Fiscal Impacts Are Not Environmental Impacts. CEQA Lead Agencies and their consultants over time have yielded to the opposite trend; to throw into EIR’s analysis of topic areas unrelated to a project’s impacts on the physical environment. When public service and infrastructure topics like overcrowding of schools, additional demand for fire and police protection, sewage treatment capacity, public recreation and the like are included within EIR’s, CEQA consultants make more money, Lead Agencies get a credibly documented “nexus” analysis of new land use exactions that they can impose on project developers, elected officials get the excuse for doing so that “they have no choice; it’s required by CEQA”, and municipal counsel can label this practice “conservative”, preventing CEQA litigation challenges.
The new case of City of Hayward v. Trustees of the California State University (2012), 207 Cal. App. 4th 446 provided some welcome clarification regarding whether a project’s purely fiscal impacts must be treated as impacts on the physical environment. When Cal State Hayward proposed to increase its campus population, it prepared an EIR that determined that the increase would require additional fire protection services, amounting to one additional firefighting company. It also determined that the additional fire company would be provided by the Hayward Fire Department, either by adding a bay to an existing fire station, or by building a new fire station nearby. In either case, the physical impacts on the environment would be insignificant, since the area is completely urbanized and any new facility would be very small.
The City of Hayward reacted typically, by characterizing the fiscal impact of hiring eleven new firefighters and building a new facility as a significant adverse effect on “health and safety problems”; that is, “the environment”. Hayward sued the University under CEQA, insisting that the University must commit to pay for this additional public service as “mitigation”. The trial court agreed.
The Court of Appeal disagreed. It held that there was no evidence that adding a new fire company would cause any significant effect on the physical environment, and that CEQA does not require analysis of purely economic consequences of projects. It held that “The protection of the public safety is the first responsibility of local government and local officials have an obligation to give priority to the provision of adequate public safety services. The need for additional fire protection services is not an environmental impact that CEQA requires a project proponent to mitigate”. “Although there is undoubtedly a cost involved in the provision of additional emergency services, there is no authority upholding the city’s view that CEQA shifts financial responsibility for the provision of adequate fire and emergency response services to the project sponsor”, citing California Constitution Article XIII, Section 35(a)(2) regarding cities’ public safety obligations. The court relied on CEQA Guideline 15382 and Goleta Union School District v. University of California (1995) 37 Cal. App. 4th 1025, which held that school classroom overcrowding, as opposed to construction of a new school, was not in itself an impact on the physical environment.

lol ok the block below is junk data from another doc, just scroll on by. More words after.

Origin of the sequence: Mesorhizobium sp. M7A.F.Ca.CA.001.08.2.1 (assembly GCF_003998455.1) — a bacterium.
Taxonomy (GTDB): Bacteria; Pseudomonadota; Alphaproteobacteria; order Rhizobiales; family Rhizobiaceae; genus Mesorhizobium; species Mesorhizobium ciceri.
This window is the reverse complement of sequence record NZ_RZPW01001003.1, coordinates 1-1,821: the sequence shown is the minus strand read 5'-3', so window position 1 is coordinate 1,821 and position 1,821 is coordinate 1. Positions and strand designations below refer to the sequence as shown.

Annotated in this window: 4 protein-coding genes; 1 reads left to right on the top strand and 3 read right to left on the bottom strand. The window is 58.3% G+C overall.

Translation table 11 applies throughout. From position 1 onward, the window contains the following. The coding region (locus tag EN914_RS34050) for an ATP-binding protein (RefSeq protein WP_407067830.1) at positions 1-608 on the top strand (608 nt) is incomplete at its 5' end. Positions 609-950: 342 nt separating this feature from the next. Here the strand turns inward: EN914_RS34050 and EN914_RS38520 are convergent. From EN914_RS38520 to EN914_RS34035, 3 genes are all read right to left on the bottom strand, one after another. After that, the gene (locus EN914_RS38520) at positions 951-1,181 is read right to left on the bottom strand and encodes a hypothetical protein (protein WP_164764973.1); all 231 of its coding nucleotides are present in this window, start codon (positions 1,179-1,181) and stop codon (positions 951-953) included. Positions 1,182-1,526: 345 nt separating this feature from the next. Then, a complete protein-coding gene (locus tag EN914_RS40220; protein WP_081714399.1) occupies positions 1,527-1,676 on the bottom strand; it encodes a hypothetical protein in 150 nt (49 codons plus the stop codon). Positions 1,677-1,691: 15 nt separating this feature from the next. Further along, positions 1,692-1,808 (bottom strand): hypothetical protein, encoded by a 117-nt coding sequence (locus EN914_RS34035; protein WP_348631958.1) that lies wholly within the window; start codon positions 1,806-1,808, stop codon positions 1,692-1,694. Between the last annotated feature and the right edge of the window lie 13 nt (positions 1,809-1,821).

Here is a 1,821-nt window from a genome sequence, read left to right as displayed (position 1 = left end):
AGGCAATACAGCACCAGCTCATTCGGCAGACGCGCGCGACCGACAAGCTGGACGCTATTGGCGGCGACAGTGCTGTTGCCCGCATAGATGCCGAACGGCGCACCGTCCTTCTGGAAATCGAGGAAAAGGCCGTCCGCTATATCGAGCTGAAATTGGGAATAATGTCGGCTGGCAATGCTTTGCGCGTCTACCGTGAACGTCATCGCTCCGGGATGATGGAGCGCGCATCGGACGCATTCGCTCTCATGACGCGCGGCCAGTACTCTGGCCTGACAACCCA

The practical effects of the City of Hayward decision should be similar to those of Ballona Wetlands; to remove analysis of fiscal impacts on public services from EIR’s. While CEQA “initial study” checklists still must screen for physical effects of providing increased public services, where there are no such effects, Lead Agencies will have to rely on standard “nexus” analysis to justify exactions on projects for increased public services (Government Code Sec. 66000, et seq.). Not only will this shorten and cheapen EIR’s somewhat, it more importantly will eliminate the argument that CEQA independently authorizes “mitigation” exactions where there is no significant adverse effect on the physical environment.